• ENGAGED LEARNERS CHARACTERISTICS OF EFFECTIVE INSTRUCTION
    • NEW WEB SITE:
    • WWW.CORECURRICULUM.IOWA.GOV
    Instruction
  • Background
    • Shift From:
    • To:
    • Primary focus on reading and writing in Language Arts
    • Integration & practical application of all 5 literacy skills
    • Reading
    • Writing
    • Speaking
    • Viewing
    • Listening
    • Across Content Areas
    Literacy
    • IPTV video clips – Literacy http://www.iptv.org/video/browse.cfm/collection/76
    • The video clips from literacy, math and science are meant to be samples. This work is also in progress, as we go forward. They are not intended to be lessons that must be used.
    • Shift From:
    • To:
    • Memorizing and practicing facts & procedures
    • Understanding and applying concepts and facts
    Mathematics
    • IPTV video clips – Math http://www.iptv.org/video/browse.cfm/collection/77
    • IPTV video clips - Science http://www.iptv.org/video/browse.cfm/collection/75
    • Shift From:
    • To:
    • Lecture, over-emphasis on textbook and “cookbook” labs
    • Learning through actively
    • Investigating
    • Designing experiments
    • Questioning
    • Exploring
    • Defending Conclusions
    Science
  • The DE encourages people to continue
    • Every Child Reads (Adolescent Literacy, too)
    • Every Student Counts
    • Every Learner Inquires – new These initiatives which have helped teachers learn strategies are important to the Iowa Core Curriculum
    • Also IDM and work with differentiation
  • ELI – Every Learner Inquires -background
    • Know why you do inquiry! Avoid "Activity mania".
    • Do Formative Assessment - doing probes while you are instructing.
    • Inquiry - Collect Evidence - Give Evidence for why that is true.
  • The 5 Es – ELI - background
    • Engagement
    • Explore - Remember not "Activity Mania“
    • Explain – What they saw, observed, research - evidence Connection - "What Did Other Scientists Find in their Research?“
    • Elaboration – Transfer Knowledge to Another Situation
    • Evaluation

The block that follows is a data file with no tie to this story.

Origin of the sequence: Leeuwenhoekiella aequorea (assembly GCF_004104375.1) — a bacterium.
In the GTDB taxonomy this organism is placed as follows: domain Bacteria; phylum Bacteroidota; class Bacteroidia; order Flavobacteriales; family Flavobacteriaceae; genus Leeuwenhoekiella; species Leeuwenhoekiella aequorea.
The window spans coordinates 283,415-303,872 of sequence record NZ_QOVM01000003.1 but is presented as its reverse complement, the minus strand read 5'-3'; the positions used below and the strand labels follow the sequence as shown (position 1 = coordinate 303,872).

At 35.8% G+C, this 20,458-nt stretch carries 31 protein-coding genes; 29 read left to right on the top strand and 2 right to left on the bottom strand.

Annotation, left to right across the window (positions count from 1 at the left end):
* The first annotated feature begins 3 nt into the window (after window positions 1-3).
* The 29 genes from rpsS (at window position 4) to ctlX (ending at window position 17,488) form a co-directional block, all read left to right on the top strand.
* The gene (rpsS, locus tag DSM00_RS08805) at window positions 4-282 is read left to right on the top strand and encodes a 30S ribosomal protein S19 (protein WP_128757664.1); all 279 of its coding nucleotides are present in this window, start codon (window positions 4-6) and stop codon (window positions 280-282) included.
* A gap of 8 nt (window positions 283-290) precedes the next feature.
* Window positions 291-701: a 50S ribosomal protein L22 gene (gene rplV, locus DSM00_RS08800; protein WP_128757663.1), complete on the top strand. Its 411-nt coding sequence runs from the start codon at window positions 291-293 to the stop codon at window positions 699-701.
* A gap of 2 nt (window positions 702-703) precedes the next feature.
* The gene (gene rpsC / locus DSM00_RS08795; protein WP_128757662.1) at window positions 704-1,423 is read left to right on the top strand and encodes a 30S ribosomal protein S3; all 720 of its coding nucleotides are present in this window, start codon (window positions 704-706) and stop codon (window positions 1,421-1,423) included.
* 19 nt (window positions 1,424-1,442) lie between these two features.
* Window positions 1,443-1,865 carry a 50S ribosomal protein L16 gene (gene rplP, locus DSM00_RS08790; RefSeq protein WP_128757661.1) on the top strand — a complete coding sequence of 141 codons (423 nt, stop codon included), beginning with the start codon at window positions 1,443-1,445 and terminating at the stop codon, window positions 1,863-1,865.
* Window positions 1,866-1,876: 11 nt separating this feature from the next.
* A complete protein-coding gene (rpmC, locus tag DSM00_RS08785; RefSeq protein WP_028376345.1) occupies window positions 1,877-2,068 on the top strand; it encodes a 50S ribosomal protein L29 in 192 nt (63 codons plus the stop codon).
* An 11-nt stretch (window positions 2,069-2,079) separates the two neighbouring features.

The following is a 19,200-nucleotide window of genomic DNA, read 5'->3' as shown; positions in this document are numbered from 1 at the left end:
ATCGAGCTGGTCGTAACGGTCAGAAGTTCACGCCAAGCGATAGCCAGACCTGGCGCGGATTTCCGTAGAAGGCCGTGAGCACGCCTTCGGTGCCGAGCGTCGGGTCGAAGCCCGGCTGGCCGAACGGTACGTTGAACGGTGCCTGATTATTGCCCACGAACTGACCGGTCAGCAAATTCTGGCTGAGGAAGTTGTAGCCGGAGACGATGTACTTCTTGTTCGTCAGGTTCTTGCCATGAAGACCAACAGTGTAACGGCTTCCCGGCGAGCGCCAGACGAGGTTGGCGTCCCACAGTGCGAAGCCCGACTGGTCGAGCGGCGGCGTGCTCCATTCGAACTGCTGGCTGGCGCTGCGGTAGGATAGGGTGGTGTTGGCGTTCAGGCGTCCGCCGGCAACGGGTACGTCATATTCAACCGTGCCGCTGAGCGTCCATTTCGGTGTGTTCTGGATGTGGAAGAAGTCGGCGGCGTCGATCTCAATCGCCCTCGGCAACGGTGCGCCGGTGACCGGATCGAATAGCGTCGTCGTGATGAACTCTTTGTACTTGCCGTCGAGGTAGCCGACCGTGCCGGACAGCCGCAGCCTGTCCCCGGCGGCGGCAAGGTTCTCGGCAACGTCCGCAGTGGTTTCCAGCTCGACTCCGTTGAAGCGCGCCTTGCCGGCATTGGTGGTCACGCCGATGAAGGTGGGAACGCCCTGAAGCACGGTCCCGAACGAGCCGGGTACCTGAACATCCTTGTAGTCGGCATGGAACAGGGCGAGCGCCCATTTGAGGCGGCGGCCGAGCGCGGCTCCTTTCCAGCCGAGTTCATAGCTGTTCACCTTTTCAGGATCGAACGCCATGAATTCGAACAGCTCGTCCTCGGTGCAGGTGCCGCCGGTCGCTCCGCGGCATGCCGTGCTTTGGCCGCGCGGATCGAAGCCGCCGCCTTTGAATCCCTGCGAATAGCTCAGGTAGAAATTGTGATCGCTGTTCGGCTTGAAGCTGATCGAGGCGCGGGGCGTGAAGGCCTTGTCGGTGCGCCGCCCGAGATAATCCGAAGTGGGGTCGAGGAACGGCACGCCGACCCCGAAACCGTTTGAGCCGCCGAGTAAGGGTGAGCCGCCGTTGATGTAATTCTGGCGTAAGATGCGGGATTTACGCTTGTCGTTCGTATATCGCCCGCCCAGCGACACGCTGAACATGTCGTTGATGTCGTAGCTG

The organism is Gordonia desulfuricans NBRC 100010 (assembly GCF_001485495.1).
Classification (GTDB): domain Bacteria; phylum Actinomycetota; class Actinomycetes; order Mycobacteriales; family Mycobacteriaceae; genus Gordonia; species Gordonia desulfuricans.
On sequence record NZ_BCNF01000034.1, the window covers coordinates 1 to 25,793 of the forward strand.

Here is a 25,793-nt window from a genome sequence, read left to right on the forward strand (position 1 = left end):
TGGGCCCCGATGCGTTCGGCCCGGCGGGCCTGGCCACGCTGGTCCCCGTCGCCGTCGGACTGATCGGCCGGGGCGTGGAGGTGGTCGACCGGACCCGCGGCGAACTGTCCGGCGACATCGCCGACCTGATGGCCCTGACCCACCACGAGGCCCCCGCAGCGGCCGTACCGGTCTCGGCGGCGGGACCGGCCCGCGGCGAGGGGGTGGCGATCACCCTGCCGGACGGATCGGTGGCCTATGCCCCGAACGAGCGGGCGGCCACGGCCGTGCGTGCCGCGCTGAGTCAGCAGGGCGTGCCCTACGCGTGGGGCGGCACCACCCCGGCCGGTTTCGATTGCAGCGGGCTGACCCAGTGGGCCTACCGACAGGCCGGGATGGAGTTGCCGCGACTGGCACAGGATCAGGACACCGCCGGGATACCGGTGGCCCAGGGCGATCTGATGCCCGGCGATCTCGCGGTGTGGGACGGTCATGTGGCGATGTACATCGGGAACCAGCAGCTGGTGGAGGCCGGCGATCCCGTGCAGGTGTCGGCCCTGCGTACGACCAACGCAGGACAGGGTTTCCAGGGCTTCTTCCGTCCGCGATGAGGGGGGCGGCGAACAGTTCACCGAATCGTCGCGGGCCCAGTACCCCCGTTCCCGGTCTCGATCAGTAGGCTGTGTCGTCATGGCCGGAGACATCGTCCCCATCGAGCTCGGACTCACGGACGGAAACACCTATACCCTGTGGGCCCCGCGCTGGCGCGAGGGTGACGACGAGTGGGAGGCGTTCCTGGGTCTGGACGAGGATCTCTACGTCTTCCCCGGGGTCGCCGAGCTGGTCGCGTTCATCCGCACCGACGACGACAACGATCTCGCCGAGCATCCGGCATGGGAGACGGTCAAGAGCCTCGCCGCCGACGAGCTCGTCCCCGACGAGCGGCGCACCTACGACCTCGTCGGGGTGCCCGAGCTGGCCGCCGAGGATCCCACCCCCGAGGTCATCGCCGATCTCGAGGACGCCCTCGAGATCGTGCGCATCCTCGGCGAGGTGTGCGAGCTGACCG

• TEACHING FOR UNDERSTANDING
    • RIGOR AND RELEVANCE
    • TEACHING FOR LEARNER DIFFERENCES
    • STUDENT-CENTERED CLASSROOMS
    • ASSESSMENT FOR LEARNING
    Characteristics of Effective Instruction
  •  
  • Video Clips Shared with Leadership 2009
    • 1. Team Teaching: Two Teachers, Three Subjects, One Project
    •  
    • A pair of educators thoughtfully discusses their art, biology and multimedia program. Access this 4 min. 35 second clip at http://www.edutopia.org/collaboration-age-technology-blood-bank-video Look for evidence of the 5 Characteristics of Effective Instruction
    • Iowa CORE
    • Librarians as Learning Specialists
    • Teaching Through Inquiry Teaching for Understanding Student-Centered Classrooms
    • Opportunity grew out of students’ natural curiosity – p. 65-66
    • Steps to Designing Inquiry-based Units*
    • Our space – Learning Commons
    • IA Core
    • Librarians as Learning Specialists
    • Teaching for Learner Differences
    • Instructors focused on challenging essential question that sparked students’ interest
    • Physical spaces conducive to the nature of the work
    • IA Core
    • Librarians as Learning Specialists
    • Teaching for Learner Differences
    • Changing Student Population
      • Expect seamless learning environment –work, play, study (Prensky 2001)
      • Digital natives, but do not necessarily have discriminative powers to be thoughtful and successful users of information technology (School Libraries Task Force 2006, Valenza 2006)
  •  
    • Flip This Library – David Loertscher
    A: Library Web site pushes information one way-toward the student. Result? They ignore it. B: The library Web site turns into a collaborative virtual learning commons where everyone is sharing resources and ideas. A: The OPAC is a one-way information system. B: The OPAC becomes a collaborative information system. Hint: Fish4Info.org. A: Students are at the mercy of the entire Internet. B: Students build their own information spaces to control the Internet. A: I have a book club or two depending on my time. B: Dozens of student-run book clubs exist in virtual space; learner led/adult coached. A: Library spaces that have a single function because bookshelves, computers get in the way. B: Total flexibility over learning commons space so that areas can be easily reconfigured on demand.